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Book Reviews

The Birthday Lunch

by Joan Clark

Joan Clark is the author of numerous books for adults and young adults, including An Audience of Chairs, which was shortlisted for the Winterset Award and the International IMPAC Dublin Literary Award. Her new novel follows one family in the wake of an unexpected death.

The Birthday Lunch Joan ClarkSet in New Brunswick, the story focuses primarily on the relationship between Lily, her husband, Hal, and her sister, Laverne. Due to their tenuous financial situation, the three share the same house, but live in separate quarters. Hal and Laverne do not especially care for one another, and the tension heightens as the two vie for Lily’s time and affection. That competition comes to an abrupt end early in the novel, when, on her 58th birthday, Lily is struck dead by a gravel truck. Hal and Laverne are both devastated. With precision, attention to detail, and narrative dexterity, Clark explores the effect of grief on Lily’s family – both immediate and extended – and the community as a whole.

Lily’s children, Claire and Matt, return home to help their father with the logistical matters that accompany any death. The bulk of the novel spans the week of their stay, during which the siblings undertake an evaluation of their own lives in the light of their mother’s premature death. Matt is a successful Calgary lawyer with two children, the youngest of whom is two years old but has never met his deceased grandmother. Claire works at a university library, but is embarrassed when her father boastfully refers to her as a librarian (because she is not). She is also engaged in an affair with a married man twice her age.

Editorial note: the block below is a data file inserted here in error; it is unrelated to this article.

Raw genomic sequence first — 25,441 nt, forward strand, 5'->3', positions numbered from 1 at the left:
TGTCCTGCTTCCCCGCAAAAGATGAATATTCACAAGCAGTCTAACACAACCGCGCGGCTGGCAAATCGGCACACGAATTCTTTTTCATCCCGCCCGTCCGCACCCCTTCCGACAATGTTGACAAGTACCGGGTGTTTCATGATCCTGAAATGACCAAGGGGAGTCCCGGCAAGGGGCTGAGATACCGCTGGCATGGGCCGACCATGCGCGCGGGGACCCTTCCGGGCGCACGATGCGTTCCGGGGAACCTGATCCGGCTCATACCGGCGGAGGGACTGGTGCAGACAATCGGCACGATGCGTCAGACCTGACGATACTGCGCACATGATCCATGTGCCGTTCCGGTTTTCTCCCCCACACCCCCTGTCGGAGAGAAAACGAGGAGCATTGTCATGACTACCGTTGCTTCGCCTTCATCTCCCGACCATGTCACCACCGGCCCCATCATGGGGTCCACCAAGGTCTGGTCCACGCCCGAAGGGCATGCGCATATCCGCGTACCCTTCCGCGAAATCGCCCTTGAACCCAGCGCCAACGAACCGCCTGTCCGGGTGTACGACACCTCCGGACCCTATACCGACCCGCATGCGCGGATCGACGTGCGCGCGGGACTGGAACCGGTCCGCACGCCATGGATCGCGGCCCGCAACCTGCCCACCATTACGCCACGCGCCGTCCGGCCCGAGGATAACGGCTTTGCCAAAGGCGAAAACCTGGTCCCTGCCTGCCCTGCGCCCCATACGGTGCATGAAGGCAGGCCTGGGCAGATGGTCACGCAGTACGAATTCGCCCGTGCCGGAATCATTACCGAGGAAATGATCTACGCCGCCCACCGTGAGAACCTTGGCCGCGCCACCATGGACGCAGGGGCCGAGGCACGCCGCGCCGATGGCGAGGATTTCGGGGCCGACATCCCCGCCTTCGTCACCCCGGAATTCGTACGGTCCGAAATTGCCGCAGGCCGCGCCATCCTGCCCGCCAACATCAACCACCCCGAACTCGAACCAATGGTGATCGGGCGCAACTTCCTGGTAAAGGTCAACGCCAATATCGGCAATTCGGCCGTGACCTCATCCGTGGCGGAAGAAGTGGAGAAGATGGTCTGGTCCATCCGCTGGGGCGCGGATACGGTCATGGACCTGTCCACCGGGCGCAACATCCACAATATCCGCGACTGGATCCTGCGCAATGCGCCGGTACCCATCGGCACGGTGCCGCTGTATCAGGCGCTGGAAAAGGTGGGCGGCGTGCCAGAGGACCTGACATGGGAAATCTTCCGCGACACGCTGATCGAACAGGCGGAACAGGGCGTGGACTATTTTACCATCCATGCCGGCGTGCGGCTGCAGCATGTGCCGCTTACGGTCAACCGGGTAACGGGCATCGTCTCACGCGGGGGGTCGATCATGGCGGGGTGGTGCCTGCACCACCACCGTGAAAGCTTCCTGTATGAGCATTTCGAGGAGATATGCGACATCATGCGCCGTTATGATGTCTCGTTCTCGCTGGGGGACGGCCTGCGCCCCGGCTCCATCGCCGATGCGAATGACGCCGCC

Despite the tragic accident in the opening pages, The Birthday Lunch is a quiet novel that saves its surprises for its final third. Clark praises small kindnesses, like that of Sophie Dower, who leaves dinner on Hal’s doorstep every day for a week following the accident, disappearing before he answers the doorbell. Ultimately, the novel celebrates the intimacies shared between family and friends, while simultaneously revealing the (potentially fatal) nature of unresolved hostilities.